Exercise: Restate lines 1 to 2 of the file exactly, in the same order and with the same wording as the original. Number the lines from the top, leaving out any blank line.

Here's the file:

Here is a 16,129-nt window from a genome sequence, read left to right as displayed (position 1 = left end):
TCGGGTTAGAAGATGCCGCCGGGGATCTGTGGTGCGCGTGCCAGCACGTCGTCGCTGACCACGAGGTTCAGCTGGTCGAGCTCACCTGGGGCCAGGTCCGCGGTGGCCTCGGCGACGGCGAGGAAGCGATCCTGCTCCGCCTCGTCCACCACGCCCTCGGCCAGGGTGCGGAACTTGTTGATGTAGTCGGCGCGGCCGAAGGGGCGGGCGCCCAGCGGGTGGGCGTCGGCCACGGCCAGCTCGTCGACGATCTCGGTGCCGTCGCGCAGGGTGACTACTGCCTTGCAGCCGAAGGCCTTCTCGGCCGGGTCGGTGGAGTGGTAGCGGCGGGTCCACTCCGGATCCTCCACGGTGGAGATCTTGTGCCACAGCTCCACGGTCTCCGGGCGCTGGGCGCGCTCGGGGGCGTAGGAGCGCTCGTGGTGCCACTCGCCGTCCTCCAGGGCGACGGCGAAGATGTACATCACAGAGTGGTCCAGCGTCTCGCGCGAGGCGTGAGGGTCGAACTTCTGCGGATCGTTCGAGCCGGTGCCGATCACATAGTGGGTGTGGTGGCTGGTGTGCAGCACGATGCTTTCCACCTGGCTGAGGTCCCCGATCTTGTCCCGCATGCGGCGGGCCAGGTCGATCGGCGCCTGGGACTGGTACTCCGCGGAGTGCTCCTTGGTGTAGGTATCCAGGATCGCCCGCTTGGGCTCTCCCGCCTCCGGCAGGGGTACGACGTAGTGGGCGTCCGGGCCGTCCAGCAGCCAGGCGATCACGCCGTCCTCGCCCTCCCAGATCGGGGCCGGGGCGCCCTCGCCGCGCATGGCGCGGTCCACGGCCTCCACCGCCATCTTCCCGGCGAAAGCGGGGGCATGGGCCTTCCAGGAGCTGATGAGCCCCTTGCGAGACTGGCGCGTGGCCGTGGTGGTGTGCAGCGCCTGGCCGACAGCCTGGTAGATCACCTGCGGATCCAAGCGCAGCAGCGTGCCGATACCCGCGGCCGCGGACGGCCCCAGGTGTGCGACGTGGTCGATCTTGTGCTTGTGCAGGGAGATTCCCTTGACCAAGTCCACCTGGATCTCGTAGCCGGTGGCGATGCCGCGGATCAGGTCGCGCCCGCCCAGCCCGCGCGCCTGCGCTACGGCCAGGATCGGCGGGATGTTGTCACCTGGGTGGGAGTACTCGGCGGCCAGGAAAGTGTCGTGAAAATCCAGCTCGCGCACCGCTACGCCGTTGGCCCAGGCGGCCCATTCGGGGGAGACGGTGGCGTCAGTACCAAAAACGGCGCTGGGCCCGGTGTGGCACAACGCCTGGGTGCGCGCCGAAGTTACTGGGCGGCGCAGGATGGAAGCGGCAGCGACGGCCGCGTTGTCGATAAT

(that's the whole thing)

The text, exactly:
Here is a 16,129-nt window from a genome sequence, read left to right as displayed (position 1 = left end):
TCGGGTTAGAAGATGCCGCCGGGGATCTGTGGTGCGCGTGCCAGCACGTCGTCGCTGACCACGAGGTTCAGCTGGTCGAGCTCACCTGGGGCCAGGTCCGCGGTGGCCTCGGCGACGGCGAGGAAGCGATCCTGCTCCGCCTCGTCCACCACGCCCTCGGCCAGGGTGCGGAACTTGTTGATGTAGTCGGCGCGGCCGAAGGGGCGGGCGCCCAGCGGGTGGGCGTCGGCCACGGCCAGCTCGTCGACGATCTCGGTGCCGTCGCGCAGGGTGACTACTGCCTTGCAGCCGAAGGCCTTCTCGGCCGGGTCGGTGGAGTGGTAGCGGCGGGTCCACTCCGGATCCTCCACGGTGGAGATCTTGTGCCACAGCTCCACGGTCTCCGGGCGCTGGGCGCGCTCGGGGGCGTAGGAGCGCTCGTGGTGCCACTCGCCGTCCTCCAGGGCGACGGCGAAGATGTACATCACAGAGTGGTCCAGCGTCTCGCGCGAGGCGTGAGGGTCGAACTTCTGCGGATCGTTCGAGCCGGTGCCGATCACATAGTGGGTGTGGTGGCTGGTGTGCAGCACGATGCTTTCCACCTGGCTGAGGTCCCCGATCTTGTCCCGCATGCGGCGGGCCAGGTCGATCGGCGCCTGGGACTGGTACTCCGCGGAGTGCTCCTTGGTGTAGGTATCCAGGATCGCCCGCTTGGGCTCTCCCGCCTCCGGCAGGGGTACGACGTAGTGGGCGTCCGGGCCGTCCAGCAGCCAGGCGATCACGCCGTCCTCGCCCTCCCAGATCGGGGCCGGGGCGCCCTCGCCGCGCATGGCGCGGTCCACGGCCTCCACCGCCATCTTCCCGGCGAAAGCGGGGGCATGGGCCTTCCAGGAGCTGATGAGCCCCTTGCGAGACTGGCGCGTGGCCGTGGTGGTGTGCAGCGCCTGGCCGACAGCCTGGTAGATCACCTGCGGATCCAAGCGCAGCAGCGTGCCGATACCCGCGGCCGCGGACGGCCCCAGGTGTGCGACGTGGTCGATCTTGTGCTTGTGCAGGGAGATTCCCTTGACCAAGTCCACCTGGATCTCGTAGCCGGTGGCGATGCCGCGGATCAGGTCGCGCCCGCCCAGCCCGCGCGCCTGCGCTACGGCCAGGATCGGCGGGATGTTGTCACCTGGGTGGGAGTACTCGGCGGCCAGGAAAGTGTCGTGAAAATCCAGCTCGCGCACCGCTACGCCGTTGGCCCAGGCGGCCCATTCGGGGGAGACGGTGGCGTCAGTACCAAAAACGGCGCTGGGCCCGGTGTGGCACAACGCCTGGGTGCGCGCCGAAGTTACTGGGCGGCGCAGGATGGAAGCGGCAGCGACGGCCGCGTTGTCGATAAT